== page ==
I think most businesses are happy to see another business post on their pages IF THE POSTS PROMOTE THE PAGE ON WHICH THEY APPEAR. It’s horrible form to make an appearance on another business page and shamelessly promote yourself. Deborah Becker, Deborah Becker State Farm, Facebook
Post things that fans want. The rule is out of 100 posts, 99 should be about the top 5 topics your audiences wants to hear. Also, out of every 100 posts only one should try to sell the audience. Rob Rohena, DIR Incorporated, Facebook
What do you post on other business pages?
I have been cautious in my posting as to not come across as spam, and have only posted a couple of things on walls of companies where I know the owners personally. Or simply “liking” posts on other companies walls, where I want to remind them that we’re here but not be intrusive by posting to their wall. Mike Walker, WalkerTek Interactive Marketing, Facebook
So far, I am simply finding businesses who either like us or just joined the site and welcoming them to our company. I’m also commenting on other businesses links and videos. Amanda C. Brandon, MustHaveMenus, Facebook
When other businesses have posted on your page has it seemed at all spam-like?
As long as the posts on my page are value-added to my clients, I encourage them. I believe a functioning social media ecosystem relies heavily on outside influences. Eric Sedransk, The Early Birdie, Facebook
This will be the death of Facebook if businesses start spamming each other and their fans…Just because businesses can now go around Facebook as their business, does not give them license to spam. There will be many companies that will do that because they still have not understood the environment of social media, thinking it’s just another way to get their ads out to the public. This will be the death of their brands. Jube Dankworth, New Media Consultants, Facebook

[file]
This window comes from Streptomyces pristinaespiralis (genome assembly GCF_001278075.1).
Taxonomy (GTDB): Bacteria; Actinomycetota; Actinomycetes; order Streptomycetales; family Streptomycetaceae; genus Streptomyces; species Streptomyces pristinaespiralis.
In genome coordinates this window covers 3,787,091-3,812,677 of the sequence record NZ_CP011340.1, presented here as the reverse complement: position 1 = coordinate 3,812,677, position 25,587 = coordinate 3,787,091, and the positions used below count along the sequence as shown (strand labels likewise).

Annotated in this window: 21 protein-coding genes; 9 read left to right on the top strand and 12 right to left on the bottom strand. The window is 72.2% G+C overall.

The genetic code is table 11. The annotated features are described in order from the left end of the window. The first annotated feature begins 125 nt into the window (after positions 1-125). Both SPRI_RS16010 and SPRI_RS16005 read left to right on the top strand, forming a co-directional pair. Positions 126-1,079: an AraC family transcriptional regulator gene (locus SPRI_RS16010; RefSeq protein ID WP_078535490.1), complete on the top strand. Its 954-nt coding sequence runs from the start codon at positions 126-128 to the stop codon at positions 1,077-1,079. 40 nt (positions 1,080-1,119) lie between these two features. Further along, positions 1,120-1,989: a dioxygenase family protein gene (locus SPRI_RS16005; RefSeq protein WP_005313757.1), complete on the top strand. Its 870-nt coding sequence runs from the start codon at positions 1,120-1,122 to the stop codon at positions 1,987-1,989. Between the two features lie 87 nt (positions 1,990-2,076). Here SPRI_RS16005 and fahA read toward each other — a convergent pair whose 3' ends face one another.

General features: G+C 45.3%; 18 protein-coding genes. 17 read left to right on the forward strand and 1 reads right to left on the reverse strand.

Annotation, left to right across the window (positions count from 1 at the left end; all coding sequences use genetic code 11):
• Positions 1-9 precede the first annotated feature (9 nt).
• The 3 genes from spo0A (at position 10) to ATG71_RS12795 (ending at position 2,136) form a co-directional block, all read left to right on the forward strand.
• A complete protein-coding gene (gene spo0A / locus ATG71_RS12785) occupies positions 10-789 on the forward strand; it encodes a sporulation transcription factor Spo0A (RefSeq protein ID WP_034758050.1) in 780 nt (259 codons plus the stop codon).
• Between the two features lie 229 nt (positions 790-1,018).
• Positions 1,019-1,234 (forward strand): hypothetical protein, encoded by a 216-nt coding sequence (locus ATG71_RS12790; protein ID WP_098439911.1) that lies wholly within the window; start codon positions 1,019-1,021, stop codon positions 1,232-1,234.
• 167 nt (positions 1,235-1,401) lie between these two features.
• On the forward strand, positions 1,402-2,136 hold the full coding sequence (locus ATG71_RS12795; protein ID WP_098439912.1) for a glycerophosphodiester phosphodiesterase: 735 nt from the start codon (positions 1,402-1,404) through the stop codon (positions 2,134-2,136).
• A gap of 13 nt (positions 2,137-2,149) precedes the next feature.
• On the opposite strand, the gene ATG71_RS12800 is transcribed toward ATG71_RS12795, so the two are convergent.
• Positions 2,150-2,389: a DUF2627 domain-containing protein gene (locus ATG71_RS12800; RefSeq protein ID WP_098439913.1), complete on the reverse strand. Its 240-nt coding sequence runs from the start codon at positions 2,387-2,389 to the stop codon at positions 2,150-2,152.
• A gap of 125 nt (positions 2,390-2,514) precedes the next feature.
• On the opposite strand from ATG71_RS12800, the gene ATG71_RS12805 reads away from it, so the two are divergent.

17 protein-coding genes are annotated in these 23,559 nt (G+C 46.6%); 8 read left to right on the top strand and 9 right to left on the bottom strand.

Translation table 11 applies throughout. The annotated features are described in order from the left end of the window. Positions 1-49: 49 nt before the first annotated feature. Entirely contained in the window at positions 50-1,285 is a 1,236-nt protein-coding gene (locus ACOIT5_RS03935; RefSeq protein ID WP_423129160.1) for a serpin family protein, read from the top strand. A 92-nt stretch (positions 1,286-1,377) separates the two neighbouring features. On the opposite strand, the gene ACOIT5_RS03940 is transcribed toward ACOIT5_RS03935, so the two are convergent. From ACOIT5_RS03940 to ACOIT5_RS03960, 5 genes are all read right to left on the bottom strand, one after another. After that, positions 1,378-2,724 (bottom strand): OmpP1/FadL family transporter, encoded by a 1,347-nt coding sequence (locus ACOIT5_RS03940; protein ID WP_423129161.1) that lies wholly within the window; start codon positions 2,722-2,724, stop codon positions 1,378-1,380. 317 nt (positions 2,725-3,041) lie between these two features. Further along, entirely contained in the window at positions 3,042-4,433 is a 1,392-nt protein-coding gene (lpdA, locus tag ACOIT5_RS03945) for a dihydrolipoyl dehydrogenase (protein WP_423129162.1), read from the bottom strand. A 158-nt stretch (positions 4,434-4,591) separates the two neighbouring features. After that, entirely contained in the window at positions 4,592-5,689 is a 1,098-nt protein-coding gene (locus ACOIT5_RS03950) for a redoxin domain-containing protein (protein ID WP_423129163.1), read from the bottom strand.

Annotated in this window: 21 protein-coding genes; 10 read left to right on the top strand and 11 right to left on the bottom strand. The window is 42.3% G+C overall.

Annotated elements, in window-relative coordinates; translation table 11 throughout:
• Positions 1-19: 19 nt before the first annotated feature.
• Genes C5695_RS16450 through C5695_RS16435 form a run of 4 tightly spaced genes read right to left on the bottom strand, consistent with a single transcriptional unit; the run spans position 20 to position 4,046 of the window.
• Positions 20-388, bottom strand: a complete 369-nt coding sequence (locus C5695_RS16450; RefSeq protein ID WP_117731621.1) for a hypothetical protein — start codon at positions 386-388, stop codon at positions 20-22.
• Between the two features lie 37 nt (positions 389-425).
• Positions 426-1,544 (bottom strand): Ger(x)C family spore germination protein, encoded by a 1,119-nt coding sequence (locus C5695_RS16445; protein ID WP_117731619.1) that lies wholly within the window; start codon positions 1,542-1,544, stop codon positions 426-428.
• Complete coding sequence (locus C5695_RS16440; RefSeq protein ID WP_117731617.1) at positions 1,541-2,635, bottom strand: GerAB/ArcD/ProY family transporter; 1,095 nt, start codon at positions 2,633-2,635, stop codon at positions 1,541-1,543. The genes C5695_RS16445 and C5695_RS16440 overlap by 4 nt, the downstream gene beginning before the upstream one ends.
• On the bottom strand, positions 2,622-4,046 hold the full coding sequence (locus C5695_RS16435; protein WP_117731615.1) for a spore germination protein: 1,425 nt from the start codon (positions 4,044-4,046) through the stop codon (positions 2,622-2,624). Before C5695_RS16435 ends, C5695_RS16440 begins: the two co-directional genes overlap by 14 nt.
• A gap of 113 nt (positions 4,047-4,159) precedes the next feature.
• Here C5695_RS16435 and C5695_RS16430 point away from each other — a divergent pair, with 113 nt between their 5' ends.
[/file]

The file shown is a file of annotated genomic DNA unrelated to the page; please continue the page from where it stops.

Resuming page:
The businesses that frequently post on our page have a relationship with us already, like a TV station or a radio station promoting an interview or contest with our company, or at least tell us how they love our chocolate and that they are a new fan…The links have been relevant. Deb Morris, Barkeater Chocolates, Facebook
Other businesses and consumers post on our wall but in a very positive way. It helps promote communication between our business clients and consumers. It also promotes a brand connection between other luxury businesses or even media contacts that would be interested in our company. Judy Sultan, Xtremelashes, Facebook
Are you concerned at all about ROI with Facebook?
That is one of the first things company asks and I turn it around a couple of ways. First I ask them what their ROI is of their cell phone or networking at a Chamber event and they can’t produce it. The cell phone is just another tool in your business tool box. The next one I ask is to turn ROI around to IOR and think of it as Investments on Relationships. There are some things you can look at. You can see how much traffic your social connections are bringing to your website, which I feel should be the “main hub” of all your communications. I think the New York Times said they get 10% of their traffic from Twitter. Ask a marketer who does direct mail and ask them if they would like to get 10% to their website if a direct mail piece went out. They get excited over 3%. But you need to remember to have a great landing page or Call to Action when they get to their website to keep them engaged. Derek Barney, Deyga Media, Facebook
The ROI of Facebook has been positive for us. I think the biggest impact has been the increase in brand recognition and brand loyalty. By staying more connected with and engaging our direct clients and general consumers, we’ve seen our client retention rate increase with measurable results and built a larger fan base for the brand. We’ve also been able to track the referral source of new clients and we’ve seen a significant amount of new clients come to us after finding us on Facebook. Judy Sultan, Xtremelashes, Facebook
What do the new changes to Facebook pages mean for your business? How do you feel about using Facebook as a page?